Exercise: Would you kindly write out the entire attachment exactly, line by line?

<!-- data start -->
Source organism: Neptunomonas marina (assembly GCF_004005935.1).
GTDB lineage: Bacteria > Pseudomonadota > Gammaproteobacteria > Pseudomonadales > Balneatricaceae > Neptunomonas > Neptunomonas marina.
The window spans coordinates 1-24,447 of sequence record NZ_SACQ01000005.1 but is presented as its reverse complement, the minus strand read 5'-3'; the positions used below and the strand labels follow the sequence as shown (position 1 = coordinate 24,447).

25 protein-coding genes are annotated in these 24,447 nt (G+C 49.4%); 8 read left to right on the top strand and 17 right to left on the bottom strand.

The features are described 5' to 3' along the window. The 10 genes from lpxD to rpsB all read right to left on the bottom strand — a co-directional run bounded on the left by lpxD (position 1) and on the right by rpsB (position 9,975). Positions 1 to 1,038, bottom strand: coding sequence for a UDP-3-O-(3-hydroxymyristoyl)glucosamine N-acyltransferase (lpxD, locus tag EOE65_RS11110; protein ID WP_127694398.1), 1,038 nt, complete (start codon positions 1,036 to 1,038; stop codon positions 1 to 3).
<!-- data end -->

Source organism: Neptunomonas marina (assembly GCF_004005935.1).
GTDB lineage: Bacteria > Pseudomonadota > Gammaproteobacteria > Pseudomonadales > Balneatricaceae > Neptunomonas > Neptunomonas marina.
The window spans coordinates 1-24,447 of sequence record NZ_SACQ01000005.1 but is presented as its reverse complement, the minus strand read 5'-3'; the positions used below and the strand labels follow the sequence as shown (position 1 = coordinate 24,447).

25 protein-coding genes are annotated in these 24,447 nt (G+C 49.4%); 8 read left to right on the top strand and 17 right to left on the bottom strand.

The features are described 5' to 3' along the window. The 10 genes from lpxD to rpsB all read right to left on the bottom strand — a co-directional run bounded on the left by lpxD (position 1) and on the right by rpsB (position 9,975). Positions 1 to 1,038, bottom strand: coding sequence for a UDP-3-O-(3-hydroxymyristoyl)glucosamine N-acyltransferase (lpxD, locus tag EOE65_RS11110; protein ID WP_127694398.1), 1,038 nt, complete (start codon positions 1,036 to 1,038; stop codon positions 1 to 3).